testing testing

Under pressure to score tests faster, a proposal to scrap writing

Next year, the state’s English tests could be missing one crucial component: writing.

That’s the conclusion that educators are drawing after the Board of Regents weighed a proposal earlier this month to eliminate the open-ended question section of the state’s standardized tests — the only part of the third through eighth grade testing regime that asks students to write out their answers in sentences.

The proposal is one of several ideas the Board of Regents, the state panel that sets New York’s education policy, is considering in order to speed up the test-grading process, following a new federal regulation ordering states to tell schools sooner whether or not they are meeting states standards. (State test scores play a large part in making that decision.) Changing the way the tests are graded could also cut costs.

The Regents have been studying how to meet the new federal requirement for almost a year. The prospect of scrapping writing first surfaced publicly when the Regents published the findings of a survey the board conducted to study the question. Of 22,000 parents and educators surveyed, 85% said the essay questions should remain.

Two other proposals are also on the table. One would have schools give the tests earlier in the year, a change educators said would give them less time to prepare students and make the tests a poor judge of the teacher’s performance. Another proposal would hire an outside vendor grade the tests, rather than local New York teachers. More than three-quarters of teachers said in the poll that they prefer local or regional scoring to the vendor option. Some teachers said they appreciate grading as a chance to get a better understanding of the test.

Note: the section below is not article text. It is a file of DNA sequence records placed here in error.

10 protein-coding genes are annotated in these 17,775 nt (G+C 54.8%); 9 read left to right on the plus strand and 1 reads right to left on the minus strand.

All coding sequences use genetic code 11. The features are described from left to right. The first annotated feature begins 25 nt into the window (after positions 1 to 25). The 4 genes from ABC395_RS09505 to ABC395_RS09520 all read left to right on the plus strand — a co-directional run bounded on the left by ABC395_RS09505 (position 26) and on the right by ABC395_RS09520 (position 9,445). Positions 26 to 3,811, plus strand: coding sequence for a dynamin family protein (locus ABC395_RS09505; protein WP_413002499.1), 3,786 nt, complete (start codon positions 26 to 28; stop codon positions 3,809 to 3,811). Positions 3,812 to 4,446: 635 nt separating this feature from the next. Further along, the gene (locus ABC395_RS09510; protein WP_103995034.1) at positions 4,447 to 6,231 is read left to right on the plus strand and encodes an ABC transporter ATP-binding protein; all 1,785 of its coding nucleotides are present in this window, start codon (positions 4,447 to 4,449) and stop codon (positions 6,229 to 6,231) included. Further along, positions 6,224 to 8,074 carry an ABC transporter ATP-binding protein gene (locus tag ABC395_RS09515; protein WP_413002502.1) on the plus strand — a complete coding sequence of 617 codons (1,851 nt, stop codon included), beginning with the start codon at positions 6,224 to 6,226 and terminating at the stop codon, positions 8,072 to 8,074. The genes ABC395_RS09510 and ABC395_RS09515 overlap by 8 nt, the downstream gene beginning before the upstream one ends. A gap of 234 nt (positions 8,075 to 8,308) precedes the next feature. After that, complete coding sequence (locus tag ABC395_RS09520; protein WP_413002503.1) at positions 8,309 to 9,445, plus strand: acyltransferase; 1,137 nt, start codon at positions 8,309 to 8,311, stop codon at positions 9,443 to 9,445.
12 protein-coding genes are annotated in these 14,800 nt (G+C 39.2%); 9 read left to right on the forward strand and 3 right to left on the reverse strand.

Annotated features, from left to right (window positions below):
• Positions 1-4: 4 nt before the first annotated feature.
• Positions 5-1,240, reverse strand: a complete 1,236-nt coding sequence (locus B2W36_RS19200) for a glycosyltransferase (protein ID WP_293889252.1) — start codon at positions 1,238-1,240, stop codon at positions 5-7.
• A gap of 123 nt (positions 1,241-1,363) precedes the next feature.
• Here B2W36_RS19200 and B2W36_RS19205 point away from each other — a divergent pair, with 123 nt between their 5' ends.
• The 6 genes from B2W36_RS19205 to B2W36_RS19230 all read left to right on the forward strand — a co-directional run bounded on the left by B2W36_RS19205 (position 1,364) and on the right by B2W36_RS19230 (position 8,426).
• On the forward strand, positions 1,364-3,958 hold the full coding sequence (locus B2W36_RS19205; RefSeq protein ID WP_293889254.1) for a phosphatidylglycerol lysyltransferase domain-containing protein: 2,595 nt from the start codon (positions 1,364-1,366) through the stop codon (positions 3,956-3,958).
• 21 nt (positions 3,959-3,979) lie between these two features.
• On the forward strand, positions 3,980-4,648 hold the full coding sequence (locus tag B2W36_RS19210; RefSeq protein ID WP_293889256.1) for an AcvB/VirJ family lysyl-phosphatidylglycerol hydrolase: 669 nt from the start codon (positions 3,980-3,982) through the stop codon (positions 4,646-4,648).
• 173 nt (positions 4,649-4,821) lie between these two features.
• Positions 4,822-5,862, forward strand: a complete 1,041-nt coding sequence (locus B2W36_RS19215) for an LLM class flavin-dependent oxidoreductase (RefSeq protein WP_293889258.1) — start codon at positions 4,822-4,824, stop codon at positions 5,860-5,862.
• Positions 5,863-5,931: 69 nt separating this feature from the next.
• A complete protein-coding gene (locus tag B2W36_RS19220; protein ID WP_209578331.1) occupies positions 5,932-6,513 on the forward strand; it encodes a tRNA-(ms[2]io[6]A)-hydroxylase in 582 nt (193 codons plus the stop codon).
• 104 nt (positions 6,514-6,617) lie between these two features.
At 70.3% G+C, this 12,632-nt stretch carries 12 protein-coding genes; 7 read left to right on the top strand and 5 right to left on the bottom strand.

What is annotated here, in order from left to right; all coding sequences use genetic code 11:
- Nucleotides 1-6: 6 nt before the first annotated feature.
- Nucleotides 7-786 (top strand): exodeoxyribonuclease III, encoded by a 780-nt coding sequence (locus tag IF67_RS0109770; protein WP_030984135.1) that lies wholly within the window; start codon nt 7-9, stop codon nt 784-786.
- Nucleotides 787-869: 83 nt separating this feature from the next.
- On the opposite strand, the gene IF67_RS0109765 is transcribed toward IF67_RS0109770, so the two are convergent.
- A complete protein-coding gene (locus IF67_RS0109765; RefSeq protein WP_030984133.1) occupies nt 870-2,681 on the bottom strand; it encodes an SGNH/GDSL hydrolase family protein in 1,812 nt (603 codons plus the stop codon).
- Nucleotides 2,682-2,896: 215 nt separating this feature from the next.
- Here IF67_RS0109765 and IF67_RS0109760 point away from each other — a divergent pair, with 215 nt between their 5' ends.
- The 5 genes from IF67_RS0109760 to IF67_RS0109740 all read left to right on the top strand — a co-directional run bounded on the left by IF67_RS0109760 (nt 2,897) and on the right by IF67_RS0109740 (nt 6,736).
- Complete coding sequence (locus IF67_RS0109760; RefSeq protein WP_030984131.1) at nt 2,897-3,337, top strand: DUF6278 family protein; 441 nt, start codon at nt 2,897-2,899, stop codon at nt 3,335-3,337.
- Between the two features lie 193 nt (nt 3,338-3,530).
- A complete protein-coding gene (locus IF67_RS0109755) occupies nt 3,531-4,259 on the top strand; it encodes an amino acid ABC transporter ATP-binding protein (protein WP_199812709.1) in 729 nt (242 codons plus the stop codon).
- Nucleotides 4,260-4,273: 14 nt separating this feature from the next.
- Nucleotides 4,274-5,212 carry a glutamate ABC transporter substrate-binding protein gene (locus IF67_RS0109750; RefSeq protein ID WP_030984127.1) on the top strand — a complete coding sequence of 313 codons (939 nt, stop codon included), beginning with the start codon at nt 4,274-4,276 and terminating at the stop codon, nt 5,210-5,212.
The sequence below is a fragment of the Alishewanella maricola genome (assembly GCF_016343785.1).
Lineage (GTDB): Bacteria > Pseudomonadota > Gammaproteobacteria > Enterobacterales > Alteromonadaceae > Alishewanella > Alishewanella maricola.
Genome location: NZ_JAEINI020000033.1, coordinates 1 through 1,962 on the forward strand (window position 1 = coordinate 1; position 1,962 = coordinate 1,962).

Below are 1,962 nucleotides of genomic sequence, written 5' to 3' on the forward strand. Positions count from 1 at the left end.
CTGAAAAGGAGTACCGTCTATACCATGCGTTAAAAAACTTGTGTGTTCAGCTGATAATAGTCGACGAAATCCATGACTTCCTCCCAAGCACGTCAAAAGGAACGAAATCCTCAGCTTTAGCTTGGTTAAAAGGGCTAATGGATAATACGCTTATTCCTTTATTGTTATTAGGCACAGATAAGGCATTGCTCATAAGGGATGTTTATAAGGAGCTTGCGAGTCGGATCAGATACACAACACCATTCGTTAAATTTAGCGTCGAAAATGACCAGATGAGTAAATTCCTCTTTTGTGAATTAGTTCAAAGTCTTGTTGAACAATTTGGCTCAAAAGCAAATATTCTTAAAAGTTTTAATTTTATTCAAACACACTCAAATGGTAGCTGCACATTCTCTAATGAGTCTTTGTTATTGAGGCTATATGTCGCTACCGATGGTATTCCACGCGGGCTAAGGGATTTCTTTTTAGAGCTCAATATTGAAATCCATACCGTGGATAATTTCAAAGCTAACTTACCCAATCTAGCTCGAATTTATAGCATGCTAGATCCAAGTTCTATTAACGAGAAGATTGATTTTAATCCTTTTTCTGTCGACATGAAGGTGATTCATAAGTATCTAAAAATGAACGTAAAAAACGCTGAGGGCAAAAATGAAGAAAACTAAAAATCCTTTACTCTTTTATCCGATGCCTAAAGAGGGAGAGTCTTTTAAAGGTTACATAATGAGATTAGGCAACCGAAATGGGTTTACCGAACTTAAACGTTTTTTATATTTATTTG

But it’s the change to the English test that’s attracted the most disappointment. “It would be a disaster if they took those questions off,” said Deborah Reck, the CEO and co-founder of The Writers’ Express, a Boston-based nonprofit that supports writing instruction, including some classes in the city. Overburdened teachers would spend less time teaching writing if they knew their students wouldn’t be tested on it, she said.

Bronx middle school English teacher Jordan Kutcher is one of those teachers. At a school whose test scores are low, Kutcher spends two months prepping students for the state exam. Knowing what’s on the exam helps her choose what to focus on, she said. “I can see the argument that [changing the test] could lead to less writing instruction, which is a bad thing,” she said.